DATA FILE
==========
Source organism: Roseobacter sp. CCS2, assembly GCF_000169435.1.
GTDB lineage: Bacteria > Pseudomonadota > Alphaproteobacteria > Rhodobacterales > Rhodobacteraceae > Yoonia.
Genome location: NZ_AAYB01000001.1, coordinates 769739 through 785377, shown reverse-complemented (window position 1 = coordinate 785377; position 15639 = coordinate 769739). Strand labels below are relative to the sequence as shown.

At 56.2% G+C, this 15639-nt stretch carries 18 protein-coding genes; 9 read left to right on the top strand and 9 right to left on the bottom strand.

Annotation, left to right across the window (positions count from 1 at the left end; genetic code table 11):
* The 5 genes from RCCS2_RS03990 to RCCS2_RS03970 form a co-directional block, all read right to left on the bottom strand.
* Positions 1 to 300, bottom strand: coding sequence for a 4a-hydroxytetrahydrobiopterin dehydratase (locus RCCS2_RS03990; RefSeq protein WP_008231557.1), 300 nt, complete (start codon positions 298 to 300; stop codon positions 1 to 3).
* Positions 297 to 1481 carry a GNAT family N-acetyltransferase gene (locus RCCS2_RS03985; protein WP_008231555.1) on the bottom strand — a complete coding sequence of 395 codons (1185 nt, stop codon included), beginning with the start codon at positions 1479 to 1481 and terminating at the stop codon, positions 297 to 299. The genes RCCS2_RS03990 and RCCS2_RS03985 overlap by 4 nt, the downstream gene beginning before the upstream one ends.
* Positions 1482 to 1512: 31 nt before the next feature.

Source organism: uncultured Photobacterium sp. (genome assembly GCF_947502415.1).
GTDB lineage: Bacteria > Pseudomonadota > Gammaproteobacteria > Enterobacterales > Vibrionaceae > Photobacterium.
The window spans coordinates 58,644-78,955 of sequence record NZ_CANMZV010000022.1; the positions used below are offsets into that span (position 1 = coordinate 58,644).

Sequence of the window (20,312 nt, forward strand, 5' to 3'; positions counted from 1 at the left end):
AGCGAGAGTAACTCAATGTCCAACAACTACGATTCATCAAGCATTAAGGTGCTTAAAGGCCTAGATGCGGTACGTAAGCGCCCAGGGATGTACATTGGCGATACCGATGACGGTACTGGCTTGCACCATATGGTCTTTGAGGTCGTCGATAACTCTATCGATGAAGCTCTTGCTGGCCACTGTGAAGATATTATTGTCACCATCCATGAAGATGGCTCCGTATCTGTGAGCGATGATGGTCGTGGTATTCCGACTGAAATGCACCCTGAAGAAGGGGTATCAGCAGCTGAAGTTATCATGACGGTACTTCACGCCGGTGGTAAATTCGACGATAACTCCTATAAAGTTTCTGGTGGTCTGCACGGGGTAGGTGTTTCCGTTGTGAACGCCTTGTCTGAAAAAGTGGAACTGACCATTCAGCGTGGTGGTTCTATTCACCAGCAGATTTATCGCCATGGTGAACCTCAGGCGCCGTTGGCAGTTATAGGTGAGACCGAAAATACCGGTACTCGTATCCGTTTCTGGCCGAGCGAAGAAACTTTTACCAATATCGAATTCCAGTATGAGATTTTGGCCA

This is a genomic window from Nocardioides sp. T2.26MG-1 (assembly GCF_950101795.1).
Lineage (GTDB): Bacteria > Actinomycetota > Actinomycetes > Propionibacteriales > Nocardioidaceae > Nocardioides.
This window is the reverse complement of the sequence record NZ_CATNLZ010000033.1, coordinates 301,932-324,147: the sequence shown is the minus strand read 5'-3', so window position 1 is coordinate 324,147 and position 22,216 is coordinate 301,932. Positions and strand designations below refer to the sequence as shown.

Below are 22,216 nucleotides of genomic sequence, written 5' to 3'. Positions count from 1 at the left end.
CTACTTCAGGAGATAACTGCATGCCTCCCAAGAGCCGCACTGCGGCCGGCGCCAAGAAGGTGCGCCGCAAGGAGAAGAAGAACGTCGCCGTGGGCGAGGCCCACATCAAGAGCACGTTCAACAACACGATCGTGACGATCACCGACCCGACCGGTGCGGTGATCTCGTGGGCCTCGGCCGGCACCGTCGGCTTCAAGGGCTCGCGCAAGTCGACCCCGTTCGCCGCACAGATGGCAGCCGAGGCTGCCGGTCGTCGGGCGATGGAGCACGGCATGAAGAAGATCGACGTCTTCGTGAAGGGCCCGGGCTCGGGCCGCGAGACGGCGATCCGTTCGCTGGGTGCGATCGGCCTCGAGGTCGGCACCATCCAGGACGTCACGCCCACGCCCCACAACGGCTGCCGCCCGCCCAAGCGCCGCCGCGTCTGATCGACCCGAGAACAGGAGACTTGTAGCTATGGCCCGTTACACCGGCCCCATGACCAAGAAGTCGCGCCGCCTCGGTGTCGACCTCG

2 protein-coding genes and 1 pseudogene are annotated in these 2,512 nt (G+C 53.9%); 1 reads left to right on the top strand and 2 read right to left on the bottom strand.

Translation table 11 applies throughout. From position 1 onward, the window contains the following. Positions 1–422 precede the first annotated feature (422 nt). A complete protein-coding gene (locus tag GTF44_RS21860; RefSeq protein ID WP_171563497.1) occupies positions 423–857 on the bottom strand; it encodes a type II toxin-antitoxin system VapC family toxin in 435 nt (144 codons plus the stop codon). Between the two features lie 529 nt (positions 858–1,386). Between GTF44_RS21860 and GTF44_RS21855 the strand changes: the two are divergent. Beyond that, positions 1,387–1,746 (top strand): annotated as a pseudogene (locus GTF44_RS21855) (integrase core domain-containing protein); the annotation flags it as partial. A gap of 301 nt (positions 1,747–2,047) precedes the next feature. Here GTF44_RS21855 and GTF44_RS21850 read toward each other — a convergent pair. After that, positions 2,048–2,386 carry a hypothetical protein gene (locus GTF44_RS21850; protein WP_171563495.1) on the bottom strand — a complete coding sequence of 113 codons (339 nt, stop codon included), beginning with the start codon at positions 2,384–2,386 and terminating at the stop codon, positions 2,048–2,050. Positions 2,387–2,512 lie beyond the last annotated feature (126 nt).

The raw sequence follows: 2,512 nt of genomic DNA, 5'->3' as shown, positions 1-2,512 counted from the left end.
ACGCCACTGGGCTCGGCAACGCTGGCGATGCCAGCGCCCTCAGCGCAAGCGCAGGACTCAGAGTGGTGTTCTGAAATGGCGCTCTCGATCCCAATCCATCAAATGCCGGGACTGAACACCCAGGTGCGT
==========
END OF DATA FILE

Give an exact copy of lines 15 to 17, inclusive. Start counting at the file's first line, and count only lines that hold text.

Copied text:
This is a genomic window from Nocardioides sp. T2.26MG-1 (assembly GCF_950101795.1).
Lineage (GTDB): Bacteria > Actinomycetota > Actinomycetes > Propionibacteriales > Nocardioidaceae > Nocardioides.
This window is the reverse complement of the sequence record NZ_CATNLZ010000033.1, coordinates 301,932-324,147: the sequence shown is the minus strand read 5'-3', so window position 1 is coordinate 324,147 and position 22,216 is coordinate 301,932. Positions and strand designations below refer to the sequence as shown.